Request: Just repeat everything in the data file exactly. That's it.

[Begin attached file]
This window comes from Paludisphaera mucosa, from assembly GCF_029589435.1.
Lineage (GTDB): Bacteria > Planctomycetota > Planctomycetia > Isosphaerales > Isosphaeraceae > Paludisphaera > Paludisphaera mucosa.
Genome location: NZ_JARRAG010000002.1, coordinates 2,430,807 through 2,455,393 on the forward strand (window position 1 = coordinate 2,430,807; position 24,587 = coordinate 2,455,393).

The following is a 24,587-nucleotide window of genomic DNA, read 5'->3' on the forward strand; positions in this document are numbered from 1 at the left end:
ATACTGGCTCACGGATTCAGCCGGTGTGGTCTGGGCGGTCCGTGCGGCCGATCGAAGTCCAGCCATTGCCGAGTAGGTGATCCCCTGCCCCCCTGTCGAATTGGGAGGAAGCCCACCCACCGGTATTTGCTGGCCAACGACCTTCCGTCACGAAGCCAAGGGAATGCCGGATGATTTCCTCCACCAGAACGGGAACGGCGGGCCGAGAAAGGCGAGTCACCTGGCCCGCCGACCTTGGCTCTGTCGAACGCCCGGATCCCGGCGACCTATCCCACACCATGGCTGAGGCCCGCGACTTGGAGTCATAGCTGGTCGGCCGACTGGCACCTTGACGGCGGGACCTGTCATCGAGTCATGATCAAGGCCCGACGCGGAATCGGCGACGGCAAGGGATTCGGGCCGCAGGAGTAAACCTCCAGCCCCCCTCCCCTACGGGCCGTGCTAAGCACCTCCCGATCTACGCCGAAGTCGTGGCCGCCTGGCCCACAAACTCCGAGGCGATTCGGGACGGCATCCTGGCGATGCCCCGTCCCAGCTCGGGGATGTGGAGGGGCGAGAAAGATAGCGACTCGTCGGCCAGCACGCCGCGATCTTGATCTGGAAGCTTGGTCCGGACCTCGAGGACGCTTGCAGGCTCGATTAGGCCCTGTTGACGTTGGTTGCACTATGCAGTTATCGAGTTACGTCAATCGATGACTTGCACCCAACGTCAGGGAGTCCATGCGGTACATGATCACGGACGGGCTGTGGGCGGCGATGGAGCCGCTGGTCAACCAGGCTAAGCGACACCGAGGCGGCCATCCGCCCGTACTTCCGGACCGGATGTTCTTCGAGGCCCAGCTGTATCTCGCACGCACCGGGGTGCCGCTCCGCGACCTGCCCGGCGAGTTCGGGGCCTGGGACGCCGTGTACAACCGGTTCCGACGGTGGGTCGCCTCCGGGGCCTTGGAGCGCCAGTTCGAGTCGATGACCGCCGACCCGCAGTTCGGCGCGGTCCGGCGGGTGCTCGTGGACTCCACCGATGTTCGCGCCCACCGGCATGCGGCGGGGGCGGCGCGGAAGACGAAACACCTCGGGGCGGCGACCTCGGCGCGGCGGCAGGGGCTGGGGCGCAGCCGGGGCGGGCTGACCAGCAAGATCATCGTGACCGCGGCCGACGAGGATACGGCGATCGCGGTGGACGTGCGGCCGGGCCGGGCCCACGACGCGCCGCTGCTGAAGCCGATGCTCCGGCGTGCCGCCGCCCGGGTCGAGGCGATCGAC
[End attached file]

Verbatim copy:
This window comes from Paludisphaera mucosa, from assembly GCF_029589435.1.
Lineage (GTDB): Bacteria > Planctomycetota > Planctomycetia > Isosphaerales > Isosphaeraceae > Paludisphaera > Paludisphaera mucosa.
Genome location: NZ_JARRAG010000002.1, coordinates 2,430,807 through 2,455,393 on the forward strand (window position 1 = coordinate 2,430,807; position 24,587 = coordinate 2,455,393).

The following is a 24,587-nucleotide window of genomic DNA, read 5'->3' on the forward strand; positions in this document are numbered from 1 at the left end:
ATACTGGCTCACGGATTCAGCCGGTGTGGTCTGGGCGGTCCGTGCGGCCGATCGAAGTCCAGCCATTGCCGAGTAGGTGATCCCCTGCCCCCCTGTCGAATTGGGAGGAAGCCCACCCACCGGTATTTGCTGGCCAACGACCTTCCGTCACGAAGCCAAGGGAATGCCGGATGATTTCCTCCACCAGAACGGGAACGGCGGGCCGAGAAAGGCGAGTCACCTGGCCCGCCGACCTTGGCTCTGTCGAACGCCCGGATCCCGGCGACCTATCCCACACCATGGCTGAGGCCCGCGACTTGGAGTCATAGCTGGTCGGCCGACTGGCACCTTGACGGCGGGACCTGTCATCGAGTCATGATCAAGGCCCGACGCGGAATCGGCGACGGCAAGGGATTCGGGCCGCAGGAGTAAACCTCCAGCCCCCCTCCCCTACGGGCCGTGCTAAGCACCTCCCGATCTACGCCGAAGTCGTGGCCGCCTGGCCCACAAACTCCGAGGCGATTCGGGACGGCATCCTGGCGATGCCCCGTCCCAGCTCGGGGATGTGGAGGGGCGAGAAAGATAGCGACTCGTCGGCCAGCACGCCGCGATCTTGATCTGGAAGCTTGGTCCGGACCTCGAGGACGCTTGCAGGCTCGATTAGGCCCTGTTGACGTTGGTTGCACTATGCAGTTATCGAGTTACGTCAATCGATGACTTGCACCCAACGTCAGGGAGTCCATGCGGTACATGATCACGGACGGGCTGTGGGCGGCGATGGAGCCGCTGGTCAACCAGGCTAAGCGACACCGAGGCGGCCATCCGCCCGTACTTCCGGACCGGATGTTCTTCGAGGCCCAGCTGTATCTCGCACGCACCGGGGTGCCGCTCCGCGACCTGCCCGGCGAGTTCGGGGCCTGGGACGCCGTGTACAACCGGTTCCGACGGTGGGTCGCCTCCGGGGCCTTGGAGCGCCAGTTCGAGTCGATGACCGCCGACCCGCAGTTCGGCGCGGTCCGGCGGGTGCTCGTGGACTCCACCGATGTTCGCGCCCACCGGCATGCGGCGGGGGCGGCGCGGAAGACGAAACACCTCGGGGCGGCGACCTCGGCGCGGCGGCAGGGGCTGGGGCGCAGCCGGGGCGGGCTGACCAGCAAGATCATCGTGACCGCGGCCGACGAGGATACGGCGATCGCGGTGGACGTGCGGCCGGGCCGGGCCCACGACGCGCCGCTGCTGAAGCCGATGCTCCGGCGTGCCGCCGCCCGGGTCGAGGCGATCGAC